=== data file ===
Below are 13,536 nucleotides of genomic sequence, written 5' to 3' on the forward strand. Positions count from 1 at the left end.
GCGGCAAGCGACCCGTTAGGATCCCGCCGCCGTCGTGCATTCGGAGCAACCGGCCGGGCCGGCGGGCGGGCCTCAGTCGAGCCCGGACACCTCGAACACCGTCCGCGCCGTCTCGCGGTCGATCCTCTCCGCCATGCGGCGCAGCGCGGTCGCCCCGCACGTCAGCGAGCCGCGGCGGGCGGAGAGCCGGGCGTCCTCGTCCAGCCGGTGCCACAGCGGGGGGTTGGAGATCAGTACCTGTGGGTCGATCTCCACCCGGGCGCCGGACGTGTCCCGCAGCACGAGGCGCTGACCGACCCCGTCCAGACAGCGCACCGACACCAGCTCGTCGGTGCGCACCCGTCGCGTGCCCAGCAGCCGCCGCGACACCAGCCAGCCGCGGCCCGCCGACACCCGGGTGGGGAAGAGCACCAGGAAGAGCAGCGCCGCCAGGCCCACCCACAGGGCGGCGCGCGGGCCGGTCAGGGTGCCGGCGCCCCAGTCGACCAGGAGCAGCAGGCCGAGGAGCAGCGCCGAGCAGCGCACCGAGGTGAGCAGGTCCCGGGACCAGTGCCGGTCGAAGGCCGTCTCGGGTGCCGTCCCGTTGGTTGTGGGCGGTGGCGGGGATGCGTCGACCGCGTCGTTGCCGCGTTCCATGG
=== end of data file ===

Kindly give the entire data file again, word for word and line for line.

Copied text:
Below are 13,536 nucleotides of genomic sequence, written 5' to 3' on the forward strand. Positions count from 1 at the left end.
GCGGCAAGCGACCCGTTAGGATCCCGCCGCCGTCGTGCATTCGGAGCAACCGGCCGGGCCGGCGGGCGGGCCTCAGTCGAGCCCGGACACCTCGAACACCGTCCGCGCCGTCTCGCGGTCGATCCTCTCCGCCATGCGGCGCAGCGCGGTCGCCCCGCACGTCAGCGAGCCGCGGCGGGCGGAGAGCCGGGCGTCCTCGTCCAGCCGGTGCCACAGCGGGGGGTTGGAGATCAGTACCTGTGGGTCGATCTCCACCCGGGCGCCGGACGTGTCCCGCAGCACGAGGCGCTGACCGACCCCGTCCAGACAGCGCACCGACACCAGCTCGTCGGTGCGCACCCGTCGCGTGCCCAGCAGCCGCCGCGACACCAGCCAGCCGCGGCCCGCCGACACCCGGGTGGGGAAGAGCACCAGGAAGAGCAGCGCCGCCAGGCCCACCCACAGGGCGGCGCGCGGGCCGGTCAGGGTGCCGGCGCCCCAGTCGACCAGGAGCAGCAGGCCGAGGAGCAGCGCCGAGCAGCGCACCGAGGTGAGCAGGTCCCGGGACCAGTGCCGGTCGAAGGCCGTCTCGGGTGCCGTCCCGTTGGTTGTGGGCGGTGGCGGGGATGCGTCGACCGCGTCGTTGCCGCGTTCCATGG